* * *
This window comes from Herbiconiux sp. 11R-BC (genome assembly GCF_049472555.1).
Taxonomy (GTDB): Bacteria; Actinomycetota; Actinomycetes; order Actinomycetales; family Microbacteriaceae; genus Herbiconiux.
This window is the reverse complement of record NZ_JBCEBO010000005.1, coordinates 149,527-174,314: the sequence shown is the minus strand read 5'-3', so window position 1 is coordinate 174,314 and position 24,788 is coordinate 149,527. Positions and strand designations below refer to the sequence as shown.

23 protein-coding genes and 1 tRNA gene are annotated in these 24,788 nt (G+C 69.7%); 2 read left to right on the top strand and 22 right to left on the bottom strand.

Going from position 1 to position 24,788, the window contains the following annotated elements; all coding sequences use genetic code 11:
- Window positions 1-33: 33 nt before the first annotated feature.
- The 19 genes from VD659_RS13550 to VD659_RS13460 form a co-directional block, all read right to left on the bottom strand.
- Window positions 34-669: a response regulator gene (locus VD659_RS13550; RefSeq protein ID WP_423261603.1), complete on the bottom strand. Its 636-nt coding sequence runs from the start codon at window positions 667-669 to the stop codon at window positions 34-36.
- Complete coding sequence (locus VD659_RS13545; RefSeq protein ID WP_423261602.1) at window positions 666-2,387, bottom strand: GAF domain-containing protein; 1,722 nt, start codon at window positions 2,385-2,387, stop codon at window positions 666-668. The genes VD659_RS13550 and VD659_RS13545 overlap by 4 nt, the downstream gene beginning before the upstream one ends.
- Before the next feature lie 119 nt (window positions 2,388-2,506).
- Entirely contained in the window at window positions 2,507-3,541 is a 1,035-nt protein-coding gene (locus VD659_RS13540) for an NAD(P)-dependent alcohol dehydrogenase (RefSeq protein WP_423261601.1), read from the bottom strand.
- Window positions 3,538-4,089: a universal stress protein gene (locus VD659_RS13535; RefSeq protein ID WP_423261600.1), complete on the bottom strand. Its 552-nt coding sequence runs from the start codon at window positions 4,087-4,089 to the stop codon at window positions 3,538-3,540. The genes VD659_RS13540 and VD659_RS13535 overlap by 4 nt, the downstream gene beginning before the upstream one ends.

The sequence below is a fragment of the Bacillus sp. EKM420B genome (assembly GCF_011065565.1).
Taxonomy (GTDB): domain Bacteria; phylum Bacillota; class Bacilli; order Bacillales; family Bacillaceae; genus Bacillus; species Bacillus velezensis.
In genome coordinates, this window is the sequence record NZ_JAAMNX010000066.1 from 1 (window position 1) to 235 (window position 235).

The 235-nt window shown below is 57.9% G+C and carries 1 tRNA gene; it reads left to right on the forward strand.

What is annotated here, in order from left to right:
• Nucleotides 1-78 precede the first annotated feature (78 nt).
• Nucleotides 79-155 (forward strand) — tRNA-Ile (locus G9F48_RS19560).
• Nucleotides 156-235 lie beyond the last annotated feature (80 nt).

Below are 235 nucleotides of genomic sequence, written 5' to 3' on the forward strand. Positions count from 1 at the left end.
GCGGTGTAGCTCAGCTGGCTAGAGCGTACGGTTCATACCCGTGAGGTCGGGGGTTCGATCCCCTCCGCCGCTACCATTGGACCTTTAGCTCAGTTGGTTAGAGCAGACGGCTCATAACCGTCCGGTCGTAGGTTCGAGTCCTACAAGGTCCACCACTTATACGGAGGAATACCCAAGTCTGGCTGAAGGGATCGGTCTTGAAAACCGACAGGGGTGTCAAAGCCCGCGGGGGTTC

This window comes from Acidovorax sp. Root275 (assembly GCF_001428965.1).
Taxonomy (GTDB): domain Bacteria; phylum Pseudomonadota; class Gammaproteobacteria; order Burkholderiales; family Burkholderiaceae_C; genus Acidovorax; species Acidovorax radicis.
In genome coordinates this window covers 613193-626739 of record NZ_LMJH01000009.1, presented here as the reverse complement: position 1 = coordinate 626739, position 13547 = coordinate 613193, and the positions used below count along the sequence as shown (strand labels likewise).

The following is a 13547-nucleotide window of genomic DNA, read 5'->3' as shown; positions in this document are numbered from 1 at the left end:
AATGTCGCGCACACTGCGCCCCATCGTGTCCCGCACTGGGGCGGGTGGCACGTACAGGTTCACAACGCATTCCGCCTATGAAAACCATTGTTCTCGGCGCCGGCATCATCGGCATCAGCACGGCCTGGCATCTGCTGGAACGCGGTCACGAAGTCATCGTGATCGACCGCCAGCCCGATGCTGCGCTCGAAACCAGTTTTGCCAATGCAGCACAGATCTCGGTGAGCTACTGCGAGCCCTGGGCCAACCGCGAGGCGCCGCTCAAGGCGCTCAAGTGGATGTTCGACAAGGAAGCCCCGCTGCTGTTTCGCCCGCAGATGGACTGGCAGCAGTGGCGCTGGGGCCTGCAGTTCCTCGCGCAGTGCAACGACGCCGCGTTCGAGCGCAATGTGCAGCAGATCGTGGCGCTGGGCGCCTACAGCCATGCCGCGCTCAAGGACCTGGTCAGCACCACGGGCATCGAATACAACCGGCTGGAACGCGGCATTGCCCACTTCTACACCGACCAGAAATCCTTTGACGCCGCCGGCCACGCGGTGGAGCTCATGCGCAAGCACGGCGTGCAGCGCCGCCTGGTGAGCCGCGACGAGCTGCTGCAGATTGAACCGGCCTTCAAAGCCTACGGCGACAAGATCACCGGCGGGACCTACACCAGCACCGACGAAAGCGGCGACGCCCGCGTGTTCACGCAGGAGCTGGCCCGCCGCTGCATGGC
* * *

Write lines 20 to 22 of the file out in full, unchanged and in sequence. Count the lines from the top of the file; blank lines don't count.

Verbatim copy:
• Nucleotides 156-235 lie beyond the last annotated feature (80 nt).

Below are 235 nucleotides of genomic sequence, written 5' to 3' on the forward strand. Positions count from 1 at the left end.
GCGGTGTAGCTCAGCTGGCTAGAGCGTACGGTTCATACCCGTGAGGTCGGGGGTTCGATCCCCTCCGCCGCTACCATTGGACCTTTAGCTCAGTTGGTTAGAGCAGACGGCTCATAACCGTCCGGTCGTAGGTTCGAGTCCTACAAGGTCCACCACTTATACGGAGGAATACCCAAGTCTGGCTGAAGGGATCGGTCTTGAAAACCGACAGGGGTGTCAAAGCCCGCGGGGGTTC